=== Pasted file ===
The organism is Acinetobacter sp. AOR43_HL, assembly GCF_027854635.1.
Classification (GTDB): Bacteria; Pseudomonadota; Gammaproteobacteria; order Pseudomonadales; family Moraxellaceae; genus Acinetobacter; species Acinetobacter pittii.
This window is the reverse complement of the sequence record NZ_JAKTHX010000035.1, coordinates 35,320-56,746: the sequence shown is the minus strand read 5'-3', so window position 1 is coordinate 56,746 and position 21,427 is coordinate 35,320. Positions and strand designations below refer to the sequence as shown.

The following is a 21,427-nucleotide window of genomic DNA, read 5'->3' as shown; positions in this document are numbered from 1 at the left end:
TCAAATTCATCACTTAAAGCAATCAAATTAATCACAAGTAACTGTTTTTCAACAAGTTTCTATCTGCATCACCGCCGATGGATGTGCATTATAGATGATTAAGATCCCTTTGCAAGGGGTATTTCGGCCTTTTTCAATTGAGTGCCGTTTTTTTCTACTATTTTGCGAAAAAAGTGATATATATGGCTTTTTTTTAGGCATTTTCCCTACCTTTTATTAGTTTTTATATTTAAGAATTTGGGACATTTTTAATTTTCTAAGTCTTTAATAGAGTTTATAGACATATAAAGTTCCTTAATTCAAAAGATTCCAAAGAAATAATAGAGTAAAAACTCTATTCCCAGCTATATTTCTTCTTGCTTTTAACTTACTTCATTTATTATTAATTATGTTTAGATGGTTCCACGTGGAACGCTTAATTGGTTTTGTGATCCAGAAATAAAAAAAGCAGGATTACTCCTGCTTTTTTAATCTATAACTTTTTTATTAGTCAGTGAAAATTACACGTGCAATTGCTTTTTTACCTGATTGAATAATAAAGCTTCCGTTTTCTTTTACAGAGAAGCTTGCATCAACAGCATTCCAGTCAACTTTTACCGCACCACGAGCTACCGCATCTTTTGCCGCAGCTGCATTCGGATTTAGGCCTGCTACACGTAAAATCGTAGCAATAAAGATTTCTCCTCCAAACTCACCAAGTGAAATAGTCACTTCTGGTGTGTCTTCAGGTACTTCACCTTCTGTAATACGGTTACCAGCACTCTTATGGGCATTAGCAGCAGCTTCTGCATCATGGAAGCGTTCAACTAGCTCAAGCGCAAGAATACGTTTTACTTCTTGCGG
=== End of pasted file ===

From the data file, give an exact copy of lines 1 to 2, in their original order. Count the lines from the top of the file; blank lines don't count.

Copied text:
The organism is Acinetobacter sp. AOR43_HL, assembly GCF_027854635.1.
Classification (GTDB): Bacteria; Pseudomonadota; Gammaproteobacteria; order Pseudomonadales; family Moraxellaceae; genus Acinetobacter; species Acinetobacter pittii.